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ls -l | grep $date (failing)

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Old Unix and Linux 08-01-2005
yongho yongho is offline
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ls -l | grep $date (failing)

Example file list

Code:
> ls -l
-rwxr-xr-x   1 .......  ......      1707 Feb  5  2004 file1
-rwxr-xr-x   1 .......  ......       175 Jan 21  2005 file2
-rwxr-xr-x   1 .......  ......        95 Apr  1 16:15 file3

The Script

Code:
#!/bin/ksh

# date variables
start_date_Y=`date +%Y`   # year  (ie: 1998, 2005)
start_date_b=`date +%b`   # month (ie: Jun, Jul)
start_date_d=`date +%d`   # day   (ie: 09, 25)

# format the date value for day for `ls -al | grep <date>`
# ex: converts day value of '01' into ' 1' or '09' to ' 9', etc)
typeset -L1 get_first_char  # used to get first character of `date +%d`
typeset -R1 get_second_char # used to get second character of `date +%d`
get_first_char="$date_d"
get_second_char="$date_d"
if (( get_first_char==0 )); then
    date_d=" ${get_second_char}"
fi

ls -l | grep "$date_b $date_d"

I've read somewhere on this forum that when doing an ls -l command, files that are older than 6 months will be displayed (Mmm dd yyyy) as opposed to (Mmm dd hh:ss). My script doesn't account for this.

Can anyone suggest the workaround for this?

Last edited by yongho; 08-01-2005 at 11:54 AM..
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Old Unix and Linux 08-01-2005
jim mcnamara jim mcnamara is online now Forum Staff  
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file times are a pain in the butt.

try using the script attached below like this:

Code:
# find files from january 01 2005
for file in `ls -1`
do
      filetime.pl $file | grep -q 20050101
      if [ $? -eq 0 ] ; then
             echo "$file"
      fi
done


Code:
#!/usr/bin/perl
# point the above to the locaction of perl on your system
#^ PROGRAM DESCRIPTION
#^ -------------------
#^ This program prints the modification times of files.
#^ It uses the following format:  inodetime.pl filename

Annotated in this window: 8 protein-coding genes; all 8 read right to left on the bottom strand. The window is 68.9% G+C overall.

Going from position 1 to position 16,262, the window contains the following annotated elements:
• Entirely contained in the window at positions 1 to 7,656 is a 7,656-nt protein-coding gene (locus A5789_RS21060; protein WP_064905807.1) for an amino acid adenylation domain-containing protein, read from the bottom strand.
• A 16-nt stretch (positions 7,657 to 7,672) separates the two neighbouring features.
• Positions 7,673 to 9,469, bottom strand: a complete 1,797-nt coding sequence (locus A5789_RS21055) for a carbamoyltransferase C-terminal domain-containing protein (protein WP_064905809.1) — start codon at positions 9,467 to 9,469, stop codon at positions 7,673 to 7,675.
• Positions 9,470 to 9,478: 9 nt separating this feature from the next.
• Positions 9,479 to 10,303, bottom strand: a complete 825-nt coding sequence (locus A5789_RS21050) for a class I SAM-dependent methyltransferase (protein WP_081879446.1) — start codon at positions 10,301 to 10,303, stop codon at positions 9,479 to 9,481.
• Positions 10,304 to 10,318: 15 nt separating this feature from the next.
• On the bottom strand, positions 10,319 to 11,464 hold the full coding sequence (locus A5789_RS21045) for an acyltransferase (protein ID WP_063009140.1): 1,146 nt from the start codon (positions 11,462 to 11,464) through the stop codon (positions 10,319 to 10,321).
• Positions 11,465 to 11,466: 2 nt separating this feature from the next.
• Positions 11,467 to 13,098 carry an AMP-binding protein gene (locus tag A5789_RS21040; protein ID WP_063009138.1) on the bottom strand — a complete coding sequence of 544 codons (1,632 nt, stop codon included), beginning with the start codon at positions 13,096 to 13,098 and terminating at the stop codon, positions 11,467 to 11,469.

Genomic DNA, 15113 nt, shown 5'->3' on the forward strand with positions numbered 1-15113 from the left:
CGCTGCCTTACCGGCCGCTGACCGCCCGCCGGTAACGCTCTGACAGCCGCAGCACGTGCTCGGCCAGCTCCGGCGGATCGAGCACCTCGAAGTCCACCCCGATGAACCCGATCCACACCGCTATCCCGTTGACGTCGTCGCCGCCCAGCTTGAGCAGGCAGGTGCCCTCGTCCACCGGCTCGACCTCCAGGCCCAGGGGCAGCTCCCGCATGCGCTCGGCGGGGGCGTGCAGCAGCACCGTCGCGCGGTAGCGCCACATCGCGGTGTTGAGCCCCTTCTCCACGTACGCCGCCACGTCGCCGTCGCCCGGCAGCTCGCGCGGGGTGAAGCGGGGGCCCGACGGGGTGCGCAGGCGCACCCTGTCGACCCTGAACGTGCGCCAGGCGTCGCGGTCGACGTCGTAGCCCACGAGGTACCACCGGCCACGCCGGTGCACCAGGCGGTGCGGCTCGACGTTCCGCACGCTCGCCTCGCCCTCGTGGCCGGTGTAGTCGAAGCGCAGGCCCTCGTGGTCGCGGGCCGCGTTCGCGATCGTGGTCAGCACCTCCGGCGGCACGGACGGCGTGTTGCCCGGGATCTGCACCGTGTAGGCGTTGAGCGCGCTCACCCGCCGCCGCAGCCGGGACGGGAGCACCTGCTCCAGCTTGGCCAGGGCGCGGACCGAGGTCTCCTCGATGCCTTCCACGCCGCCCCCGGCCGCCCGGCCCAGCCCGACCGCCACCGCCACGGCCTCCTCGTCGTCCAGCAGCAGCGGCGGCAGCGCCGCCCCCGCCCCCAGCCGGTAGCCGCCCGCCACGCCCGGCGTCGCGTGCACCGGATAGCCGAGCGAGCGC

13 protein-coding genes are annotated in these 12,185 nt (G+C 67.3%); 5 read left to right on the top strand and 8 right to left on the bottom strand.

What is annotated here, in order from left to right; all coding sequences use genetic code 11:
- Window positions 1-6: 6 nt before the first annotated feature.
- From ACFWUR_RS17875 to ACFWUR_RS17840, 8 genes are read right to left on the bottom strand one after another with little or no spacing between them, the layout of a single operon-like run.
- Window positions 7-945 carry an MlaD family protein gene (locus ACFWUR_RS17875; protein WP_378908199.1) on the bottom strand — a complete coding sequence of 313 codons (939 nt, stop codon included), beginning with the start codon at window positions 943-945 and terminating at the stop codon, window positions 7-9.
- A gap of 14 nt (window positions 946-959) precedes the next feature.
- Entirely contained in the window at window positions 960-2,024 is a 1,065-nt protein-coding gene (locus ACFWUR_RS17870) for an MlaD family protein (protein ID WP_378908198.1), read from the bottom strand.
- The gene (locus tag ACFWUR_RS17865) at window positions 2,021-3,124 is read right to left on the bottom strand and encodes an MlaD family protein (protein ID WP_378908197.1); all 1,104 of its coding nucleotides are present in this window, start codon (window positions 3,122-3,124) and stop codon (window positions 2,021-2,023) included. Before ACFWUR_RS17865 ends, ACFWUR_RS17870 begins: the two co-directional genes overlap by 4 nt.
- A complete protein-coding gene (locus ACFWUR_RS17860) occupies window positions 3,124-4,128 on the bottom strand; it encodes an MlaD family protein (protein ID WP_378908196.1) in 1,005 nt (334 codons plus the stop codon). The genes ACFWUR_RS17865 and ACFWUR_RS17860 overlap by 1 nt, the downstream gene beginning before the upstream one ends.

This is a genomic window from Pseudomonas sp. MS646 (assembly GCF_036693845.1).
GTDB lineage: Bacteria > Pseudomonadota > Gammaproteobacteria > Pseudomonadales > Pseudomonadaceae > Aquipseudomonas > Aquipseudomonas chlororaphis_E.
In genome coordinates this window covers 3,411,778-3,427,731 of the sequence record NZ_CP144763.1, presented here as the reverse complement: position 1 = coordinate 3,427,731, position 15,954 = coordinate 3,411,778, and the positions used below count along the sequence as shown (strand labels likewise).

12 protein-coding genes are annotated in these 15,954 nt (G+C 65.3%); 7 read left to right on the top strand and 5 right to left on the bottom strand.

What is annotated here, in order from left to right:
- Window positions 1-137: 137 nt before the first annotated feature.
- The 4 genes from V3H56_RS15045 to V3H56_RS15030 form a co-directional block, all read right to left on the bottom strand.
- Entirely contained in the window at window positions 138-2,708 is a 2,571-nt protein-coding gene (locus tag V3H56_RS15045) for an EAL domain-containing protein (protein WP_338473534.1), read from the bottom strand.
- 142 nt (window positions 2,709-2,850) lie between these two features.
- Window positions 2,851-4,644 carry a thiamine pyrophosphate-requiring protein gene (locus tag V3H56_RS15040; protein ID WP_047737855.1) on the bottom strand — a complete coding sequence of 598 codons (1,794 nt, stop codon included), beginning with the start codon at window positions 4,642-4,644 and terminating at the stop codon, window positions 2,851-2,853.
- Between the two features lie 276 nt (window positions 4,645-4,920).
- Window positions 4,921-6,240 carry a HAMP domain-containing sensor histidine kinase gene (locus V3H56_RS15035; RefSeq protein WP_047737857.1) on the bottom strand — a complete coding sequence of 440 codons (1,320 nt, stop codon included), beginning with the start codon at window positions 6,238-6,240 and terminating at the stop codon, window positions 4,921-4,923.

#^ It will accept:  inodetime.pl filename1 filename2 filename3
#^                  inodetime.pl /tmp/file*
#^ The format of the output is: YYYYMMDDhhmmss filename
#^ example:
#^           $ filetime.pl /tmp/t*
#^           19961115105425 /tmp/test.sql 
#^           19970116113616 /tmp/tststat.pl 
#^ 

############################################
# Get the (next) input from the command line 
############################################
while ($curfile = $ARGV[0])
{
   #################################################
   # Do following code block only if $curfile exists
   #################################################
   if (-e $curfile)
   {

      # stat structure into variables

      ($dev,$ino,$mode,$nlink,$uid,$gid,$rdev,$size,
      $atime,$mtime,$ctime,$blksize,$blocks)
      = stat("$curfile");

      # time structure into variables

      local($sec,$min,$hr,$day,$mon,$yr,$wday,@dntcare) = localtime($mtime);
      $yr = ($yr>=70) ? $yr+1900 : $yr+2000;
      $yr="$yr";
      $mon = (++$mon < 10) ? "0$mon" : "$mon";
      $day = ($day < 10) ? "0$day" : "$day";
      $hr  = ($hr < 10) ? "0$hr" : "$hr";
      $min = ($min < 10) ? "0$min" : "$min";
      $sec = ($sec < 10) ? "0$sec" : "$sec";

      # Rearrange in the YYYYMMDDhhmmss format and assign to $dte variable

      $dte = join('',$yr,$mon,$day,$hr,$min,$sec);

      # Print modification date and filename

      print ("$dte\n");
      }

   # Shift to next position in command line
   shift (@ARGV);
}

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